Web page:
It's Quality Public Schools We Need, Not Vouchers
Your March 10 cover story asked, "Do Vouchers Make the Grade?" The answer: a resounding "no."
While your article claims that Jewish points of view about vouchers are changing, it did little to dispute the concerns progressive Jewish supporters of public education continue to raise.
The $9,000 per child vouchers intended to fund private education will hardly make a dent in the tuition at most quality private schools, including Jewish day schools, those same schools ADL executive committee member David Pudlin says we must make accessible to needy children. Given that these vouchers would only be available to families making up to $22,000 a year, it is doubtful their recipients would have the means to pay the additional $6,000 to $16,000 for tuition.
Thus, it is likely that the only schools these vouchers would make accessible are Catholic ones.
It is clear that the Jewish leaders quoted, like many of us, are frustrated with the failures of our urban public-school systems. What is unclear is why they believe vouchers are the solution. Their newfound support feels more like giving up than problem-solving.
How Dare Obama Say Israel Doesn't Want Peace
President Barack Obama recently met with about 50 Jewish community representatives from the Conference of Presidents of Major American Jewish Organizations. According to a recent JTA article, he reportedly urged Jewish communal leaders to speak to their friends and colleagues in Israel and to "search your souls" over Israel's seriousness about making peace.
It is an outrage for this man, this president, to question Israel's seriousness about peace. Obama is the first president since perhaps Jimmy Carter to place blame for the lack of peace on Israel.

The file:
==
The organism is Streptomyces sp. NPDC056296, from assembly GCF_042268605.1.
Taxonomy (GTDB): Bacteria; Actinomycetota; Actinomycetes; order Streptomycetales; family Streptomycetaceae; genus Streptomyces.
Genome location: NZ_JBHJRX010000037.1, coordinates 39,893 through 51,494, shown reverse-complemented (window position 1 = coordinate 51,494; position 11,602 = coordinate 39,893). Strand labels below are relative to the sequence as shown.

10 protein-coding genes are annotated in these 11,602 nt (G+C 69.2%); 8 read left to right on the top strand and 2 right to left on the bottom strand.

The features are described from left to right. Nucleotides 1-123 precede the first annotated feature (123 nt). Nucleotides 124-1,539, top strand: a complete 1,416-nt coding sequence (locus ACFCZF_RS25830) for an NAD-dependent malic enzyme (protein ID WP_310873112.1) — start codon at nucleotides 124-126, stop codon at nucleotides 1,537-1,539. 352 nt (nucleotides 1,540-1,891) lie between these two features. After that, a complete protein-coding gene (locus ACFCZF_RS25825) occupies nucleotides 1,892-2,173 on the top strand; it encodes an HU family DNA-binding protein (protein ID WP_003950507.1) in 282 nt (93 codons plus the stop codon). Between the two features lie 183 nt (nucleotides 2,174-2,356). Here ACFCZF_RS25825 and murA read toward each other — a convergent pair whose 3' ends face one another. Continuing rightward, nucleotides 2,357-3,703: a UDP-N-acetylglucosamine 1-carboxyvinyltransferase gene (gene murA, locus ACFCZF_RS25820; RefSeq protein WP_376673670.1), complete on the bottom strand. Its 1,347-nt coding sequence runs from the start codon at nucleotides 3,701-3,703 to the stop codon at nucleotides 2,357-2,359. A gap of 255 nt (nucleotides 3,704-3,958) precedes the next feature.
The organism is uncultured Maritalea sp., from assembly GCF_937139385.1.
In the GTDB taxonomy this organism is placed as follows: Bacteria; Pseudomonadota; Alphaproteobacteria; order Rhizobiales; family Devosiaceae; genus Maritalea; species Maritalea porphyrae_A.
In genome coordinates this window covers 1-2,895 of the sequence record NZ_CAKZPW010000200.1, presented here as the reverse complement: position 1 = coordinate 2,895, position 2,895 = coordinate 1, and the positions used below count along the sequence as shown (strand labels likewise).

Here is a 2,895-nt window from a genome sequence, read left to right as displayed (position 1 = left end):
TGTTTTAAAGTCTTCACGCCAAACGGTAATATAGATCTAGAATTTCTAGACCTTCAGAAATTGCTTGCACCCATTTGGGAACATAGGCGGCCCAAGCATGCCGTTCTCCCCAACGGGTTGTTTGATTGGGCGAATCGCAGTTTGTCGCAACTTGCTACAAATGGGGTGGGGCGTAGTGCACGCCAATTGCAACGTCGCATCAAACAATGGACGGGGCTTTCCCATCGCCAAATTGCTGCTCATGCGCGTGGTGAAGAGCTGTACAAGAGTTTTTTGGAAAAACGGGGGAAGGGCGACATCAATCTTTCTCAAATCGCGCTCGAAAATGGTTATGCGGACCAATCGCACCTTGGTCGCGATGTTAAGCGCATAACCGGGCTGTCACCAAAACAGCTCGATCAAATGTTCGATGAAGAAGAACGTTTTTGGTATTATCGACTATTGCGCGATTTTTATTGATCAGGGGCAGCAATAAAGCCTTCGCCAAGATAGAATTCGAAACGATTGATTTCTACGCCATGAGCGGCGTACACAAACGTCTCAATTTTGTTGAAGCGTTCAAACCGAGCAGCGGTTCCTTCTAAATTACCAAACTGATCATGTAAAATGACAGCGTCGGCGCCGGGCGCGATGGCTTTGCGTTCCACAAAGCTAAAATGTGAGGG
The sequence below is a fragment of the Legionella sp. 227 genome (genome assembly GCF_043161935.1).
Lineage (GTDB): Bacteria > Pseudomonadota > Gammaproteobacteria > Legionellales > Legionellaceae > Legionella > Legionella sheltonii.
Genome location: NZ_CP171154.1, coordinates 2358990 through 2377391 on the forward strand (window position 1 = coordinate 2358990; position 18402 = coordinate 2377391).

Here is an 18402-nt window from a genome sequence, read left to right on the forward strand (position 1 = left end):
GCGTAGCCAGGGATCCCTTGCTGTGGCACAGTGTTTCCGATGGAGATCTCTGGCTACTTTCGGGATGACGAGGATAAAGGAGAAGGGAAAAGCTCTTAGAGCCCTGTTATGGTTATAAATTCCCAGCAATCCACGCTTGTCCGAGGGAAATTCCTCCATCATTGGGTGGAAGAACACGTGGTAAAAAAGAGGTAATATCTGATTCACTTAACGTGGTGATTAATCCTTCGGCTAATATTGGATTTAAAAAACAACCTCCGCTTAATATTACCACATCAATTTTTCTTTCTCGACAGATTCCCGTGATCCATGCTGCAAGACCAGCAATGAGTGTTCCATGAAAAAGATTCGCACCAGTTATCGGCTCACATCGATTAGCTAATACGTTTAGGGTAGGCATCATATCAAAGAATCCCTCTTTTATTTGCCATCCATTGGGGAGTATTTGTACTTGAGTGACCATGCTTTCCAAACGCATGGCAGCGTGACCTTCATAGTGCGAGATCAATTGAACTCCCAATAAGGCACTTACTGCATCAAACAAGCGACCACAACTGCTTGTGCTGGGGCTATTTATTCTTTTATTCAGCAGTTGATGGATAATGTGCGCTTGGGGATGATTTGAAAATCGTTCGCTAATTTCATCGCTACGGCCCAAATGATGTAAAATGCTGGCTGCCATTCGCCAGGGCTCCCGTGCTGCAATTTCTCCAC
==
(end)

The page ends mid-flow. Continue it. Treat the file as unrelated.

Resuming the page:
No one wants peace more than Israel -- a nation of Holocaust survivors, a nation that lost one out of 100 citizens during its War of Independence (an amount equal to America losing about 3 million soldiers now), a nation where most have experienced the tragic loss of loved ones, friends or classmates due to terrorism or wars caused by their neighbors.
Friends and supporters of Israel should keep all of this in mind when the 2012 presidential election is upon us.
Reader Remembers South Philly, and a Pharmacist
I enjoyed Robert Leiter's inspirational story about his father, as well as Ms. Gratz, called "Paging the Good Doctor(s)" (Books & Writers, March 3).
Being a woman of a certain age and having lived the first 18 years of my life in South Philadelphia (Sixth and Sigel streets), I remember Ms. Gratz well. I believe her first name was Rose, and the pharmacy was at Seventh and Mifflin. My mother took me there when I had a speck in my eye; Ms. Gratz graciously removed it.
She was a lovely lady, very helpful to all who had questions or problems. My good friend also reminded me of the soda fountain in the store, and all those great ice-cream sodas and milkshakes we had there.
Just had to say thank you for my trip down memory lane.
It Wasn't Easy for Jews to Get Into the Ivy League
I enjoyed Robert Leiter's book review "Paging the Good Doctor(s)" (Books & Writers, March 3).
As readers may or may not know, in America, Ivy League universities and the medical profession in general actively discriminated against Jews and other ethnic/religious minorities, such as Catholics, at least through the 1950s.
So gaining entrance to an Ivy medical school such as the University of Pennsylvania, as Leiter's father did, posed quite a challenge.
I say that because, if you check out the yearbooks of colleges of osteopathy during that period, you will find that they are chock-a-block with Jews and Italians -- i.e., qualified individuals whose background excluded them from gaining admission to regular medical school.
S. Rex Cohen